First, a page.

However, this chapter sequence only covers the chapters from the original novel. There are around ten (I’m too lazy to go back and count!) new chapters interspersed throughout the book, some that extend the story of the novel and some that describe its original composition and how the idea for the Remix came about. If one has not been paying attention to which chapters have been read, it is easy to miss these new chapters. But the introduction suggests marking each read page with an X, which is what I did, and then I went through the book looking to check if there were any unread pages, thus discovering the new chapters. There are three sequences of new chapters that loop back on themselves, so the reader could begin with any of the chapters in the sequence and still encounter all of the chapters (e.g., I began the first sequence with chapter three because it was the first unread chapter that I discovered, and the last chapter I read in the sequence directed me back to chapter three, so even if I had begun with a different chapter in the sequence I still would have gotten to all of its chapters).

Two of the new sequences involve pages that are printed backwards so that the reader must use a mirror to read them.

Pages 16-17 of Invisible Monsters Remix.

A close-up of page 16 of Invisible Monsters Remix.

 

Palahniuk acknowledges that readers “older, than, say, twenty-two” will hate this gimmick (104), but I love it! I appreciate books that try to stretch the limit of what a physical book can be, which is why I like the Remix so much. It combines elements of previous postmodern texts such as B.S. Johnson’s The Unfortunates and Mark Z. Danielewski’s House of Leaves. Even if one is not a fan of Palahniuk, the Remix is worth reading because of how it tries to break through the novel’s conventional generic form.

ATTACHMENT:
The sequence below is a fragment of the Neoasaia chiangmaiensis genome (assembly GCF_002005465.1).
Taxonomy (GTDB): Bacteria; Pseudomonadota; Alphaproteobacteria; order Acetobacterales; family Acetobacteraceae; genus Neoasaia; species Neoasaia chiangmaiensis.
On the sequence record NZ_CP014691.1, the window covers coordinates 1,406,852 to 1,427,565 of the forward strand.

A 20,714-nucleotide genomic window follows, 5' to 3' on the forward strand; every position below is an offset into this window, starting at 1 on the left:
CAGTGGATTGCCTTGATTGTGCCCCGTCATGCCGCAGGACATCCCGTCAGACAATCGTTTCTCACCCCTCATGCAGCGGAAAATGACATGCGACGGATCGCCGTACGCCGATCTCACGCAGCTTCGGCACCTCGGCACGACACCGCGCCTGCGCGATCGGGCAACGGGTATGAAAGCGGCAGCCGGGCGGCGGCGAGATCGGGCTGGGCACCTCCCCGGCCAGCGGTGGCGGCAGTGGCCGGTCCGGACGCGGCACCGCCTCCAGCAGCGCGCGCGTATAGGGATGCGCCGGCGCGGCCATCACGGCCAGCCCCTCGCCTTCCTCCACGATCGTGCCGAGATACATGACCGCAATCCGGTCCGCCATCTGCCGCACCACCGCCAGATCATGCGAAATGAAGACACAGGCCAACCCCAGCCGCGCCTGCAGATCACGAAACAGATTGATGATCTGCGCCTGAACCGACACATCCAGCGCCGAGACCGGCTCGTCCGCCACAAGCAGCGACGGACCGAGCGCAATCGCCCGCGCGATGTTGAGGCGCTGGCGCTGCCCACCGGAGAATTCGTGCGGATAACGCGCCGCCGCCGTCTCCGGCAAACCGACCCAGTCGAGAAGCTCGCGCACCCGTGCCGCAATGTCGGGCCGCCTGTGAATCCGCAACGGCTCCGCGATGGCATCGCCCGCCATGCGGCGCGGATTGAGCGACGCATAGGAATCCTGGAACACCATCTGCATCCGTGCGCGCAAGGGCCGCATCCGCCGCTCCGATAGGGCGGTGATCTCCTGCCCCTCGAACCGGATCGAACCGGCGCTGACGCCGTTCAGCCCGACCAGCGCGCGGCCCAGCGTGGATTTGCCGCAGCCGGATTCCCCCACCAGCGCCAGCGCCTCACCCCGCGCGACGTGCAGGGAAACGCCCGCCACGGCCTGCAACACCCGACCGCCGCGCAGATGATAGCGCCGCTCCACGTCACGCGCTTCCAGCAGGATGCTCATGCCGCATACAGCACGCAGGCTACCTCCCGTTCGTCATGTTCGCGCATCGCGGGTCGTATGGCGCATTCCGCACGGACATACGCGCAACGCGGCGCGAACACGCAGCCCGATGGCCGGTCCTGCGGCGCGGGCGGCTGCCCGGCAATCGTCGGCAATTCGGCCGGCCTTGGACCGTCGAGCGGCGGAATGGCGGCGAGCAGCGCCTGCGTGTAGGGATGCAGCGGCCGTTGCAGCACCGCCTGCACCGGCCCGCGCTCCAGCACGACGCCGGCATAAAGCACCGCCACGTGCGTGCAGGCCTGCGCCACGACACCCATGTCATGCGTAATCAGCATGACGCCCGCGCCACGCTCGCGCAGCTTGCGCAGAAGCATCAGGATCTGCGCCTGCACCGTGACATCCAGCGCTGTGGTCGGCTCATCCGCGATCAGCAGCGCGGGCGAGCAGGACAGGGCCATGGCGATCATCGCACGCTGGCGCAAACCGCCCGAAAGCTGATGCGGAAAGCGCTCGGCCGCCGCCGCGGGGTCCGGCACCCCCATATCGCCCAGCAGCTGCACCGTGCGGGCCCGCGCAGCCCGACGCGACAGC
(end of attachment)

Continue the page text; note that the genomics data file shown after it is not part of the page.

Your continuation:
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Giannina Braschi’s Yo-Yo Boing!

The Puerto Rican-American writer Giannina Braschi’s 1998 novel (this is the best term I can think of for it, though it is only a novel insofar as that term is now so all encompassing, like a giant, shaggy literary beast somewhere between Cookie Monster and Grendel that devours everything in its path) Yo-Yo Boing! (translated into English by Tess O’Dwyer) is a gripping pastiche of a book that is all about voice rather than plot. The bulk of it is a dialogue between unnamed voices, sometimes between two fairly recognizable personas (a woman and man), sometimes between two indestinct personas that are apparently different than the first two (gender unclear), sometimes between at least three personas that are different than all of those which have come before (at least two of them are women). But the rapid-action dialogue is interesting no matter who is speaking. The dialogue meanders from discussions of poetry to discussions of Puerto Rican politics to discussions of academic politics to discussions of bodily excretions, circling back through these topics several times. The last line is “God, who is dead!”, so the book falls firmly into the postmodernist anti-universal narrative camp. The style is like a Puerto Rican Kathy Acker mixed with some James Joyce mixed with some Ernest Hemingway mixed with just a dash of Samuel R. Delany. This hodgepodge might alienate many readers, but I really enjoy it, and look forward to reading more of Braschi’s work.